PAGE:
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When you make up your mind , shoot me a pm as I said in a previous post . I think I have 50 chucks in the basement , but I won't steer you as to what you want or need . ;)
 

ThinWoodsman

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I understand how they work...I assume I would need a holder?
..and it seems insanely expensive just quickly searching
Yeah you would need an ER collet chuck and then all the collets. Unless you stick to just one or two drill sizes, you're going to need a pretty large set of collets. I picked up the R8 chuck after the first time I needed to chuck a drill bit that was between two collet sizes.
 

darkzero

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A threaded drill should be fine. One thing to consider is if you ever need to drill with LH drill bits they can unscrew the chuck. Should be fine as LH drill bits are usually used for broken screw extraction & usually it's light duty drilling but ya never know.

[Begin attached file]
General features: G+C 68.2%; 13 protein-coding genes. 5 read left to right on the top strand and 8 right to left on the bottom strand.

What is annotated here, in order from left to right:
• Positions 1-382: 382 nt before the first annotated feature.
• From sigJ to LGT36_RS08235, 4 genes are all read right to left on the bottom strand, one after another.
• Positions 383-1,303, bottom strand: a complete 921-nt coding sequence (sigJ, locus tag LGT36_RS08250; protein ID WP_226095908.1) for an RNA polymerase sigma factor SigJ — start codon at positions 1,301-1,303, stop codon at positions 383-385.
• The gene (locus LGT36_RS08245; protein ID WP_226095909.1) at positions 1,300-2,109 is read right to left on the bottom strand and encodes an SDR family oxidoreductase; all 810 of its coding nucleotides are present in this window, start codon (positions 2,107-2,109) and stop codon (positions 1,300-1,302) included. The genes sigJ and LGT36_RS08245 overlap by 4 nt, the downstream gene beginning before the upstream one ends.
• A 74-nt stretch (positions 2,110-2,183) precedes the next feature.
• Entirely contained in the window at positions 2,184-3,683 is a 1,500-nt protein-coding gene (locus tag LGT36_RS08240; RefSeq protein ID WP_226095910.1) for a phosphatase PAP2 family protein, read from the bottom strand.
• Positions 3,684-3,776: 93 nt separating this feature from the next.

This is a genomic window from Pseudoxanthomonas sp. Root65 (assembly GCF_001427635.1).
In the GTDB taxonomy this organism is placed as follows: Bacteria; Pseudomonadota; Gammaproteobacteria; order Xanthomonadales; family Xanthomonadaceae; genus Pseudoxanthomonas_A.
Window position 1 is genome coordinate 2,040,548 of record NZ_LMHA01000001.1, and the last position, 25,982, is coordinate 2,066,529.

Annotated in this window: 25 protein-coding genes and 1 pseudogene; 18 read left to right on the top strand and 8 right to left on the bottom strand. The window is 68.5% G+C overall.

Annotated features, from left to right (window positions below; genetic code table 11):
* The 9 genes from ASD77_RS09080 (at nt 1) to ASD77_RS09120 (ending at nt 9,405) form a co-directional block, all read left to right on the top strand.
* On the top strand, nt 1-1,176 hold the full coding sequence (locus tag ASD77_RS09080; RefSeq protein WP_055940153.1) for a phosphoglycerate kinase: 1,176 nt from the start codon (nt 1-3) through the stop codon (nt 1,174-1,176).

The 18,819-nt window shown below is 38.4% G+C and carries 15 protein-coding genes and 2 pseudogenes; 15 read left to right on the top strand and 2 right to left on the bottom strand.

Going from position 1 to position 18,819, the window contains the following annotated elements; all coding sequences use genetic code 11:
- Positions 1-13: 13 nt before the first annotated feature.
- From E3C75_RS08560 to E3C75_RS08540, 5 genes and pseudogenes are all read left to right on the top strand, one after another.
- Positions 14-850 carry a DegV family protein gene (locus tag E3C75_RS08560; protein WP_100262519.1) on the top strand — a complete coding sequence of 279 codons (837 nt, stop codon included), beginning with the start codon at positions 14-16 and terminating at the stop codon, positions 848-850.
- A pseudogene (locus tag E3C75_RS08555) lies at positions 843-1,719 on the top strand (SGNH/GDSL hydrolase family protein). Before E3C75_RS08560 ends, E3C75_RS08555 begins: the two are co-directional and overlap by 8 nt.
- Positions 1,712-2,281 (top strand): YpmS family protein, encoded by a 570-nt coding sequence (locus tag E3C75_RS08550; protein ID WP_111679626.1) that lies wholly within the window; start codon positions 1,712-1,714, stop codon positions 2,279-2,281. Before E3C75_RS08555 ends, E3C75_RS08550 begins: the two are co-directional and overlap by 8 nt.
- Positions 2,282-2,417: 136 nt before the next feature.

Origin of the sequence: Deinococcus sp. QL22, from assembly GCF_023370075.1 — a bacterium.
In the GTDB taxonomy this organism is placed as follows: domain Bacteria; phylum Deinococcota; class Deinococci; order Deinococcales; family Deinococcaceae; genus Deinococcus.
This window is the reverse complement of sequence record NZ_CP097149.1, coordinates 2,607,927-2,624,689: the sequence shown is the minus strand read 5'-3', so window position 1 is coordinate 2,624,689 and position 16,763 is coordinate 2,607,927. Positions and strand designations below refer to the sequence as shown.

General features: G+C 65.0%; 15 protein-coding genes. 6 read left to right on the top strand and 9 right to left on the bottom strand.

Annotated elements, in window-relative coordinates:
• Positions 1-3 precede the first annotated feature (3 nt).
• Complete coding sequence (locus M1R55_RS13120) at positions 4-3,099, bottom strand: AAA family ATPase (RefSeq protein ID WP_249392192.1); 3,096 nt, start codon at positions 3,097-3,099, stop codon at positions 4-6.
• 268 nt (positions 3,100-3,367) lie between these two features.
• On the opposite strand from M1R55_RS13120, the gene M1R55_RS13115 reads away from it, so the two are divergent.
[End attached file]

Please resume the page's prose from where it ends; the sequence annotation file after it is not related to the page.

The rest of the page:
I can understand the guys who use collets for drill bits but I use fractional, letter, & number drills often with the occasional metric too so that's not for me. That's a whole lot of collets to cover for all those sizes. Drilling is also not a high precision operation.
 

Illinoyance

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If you ever plan to use hole saws you definitely want a keyed chuck. Keyless chucks tighten so much with a hole saw that it takes a wrench to release them. They don't work well with left hand drills, either. Backwards rotation tends to loosen them. Ihave keyless chucks, ball bearing keyed chucks and ER collet chucks and use whatever chuck is best for what I am doing.
 

pontiac428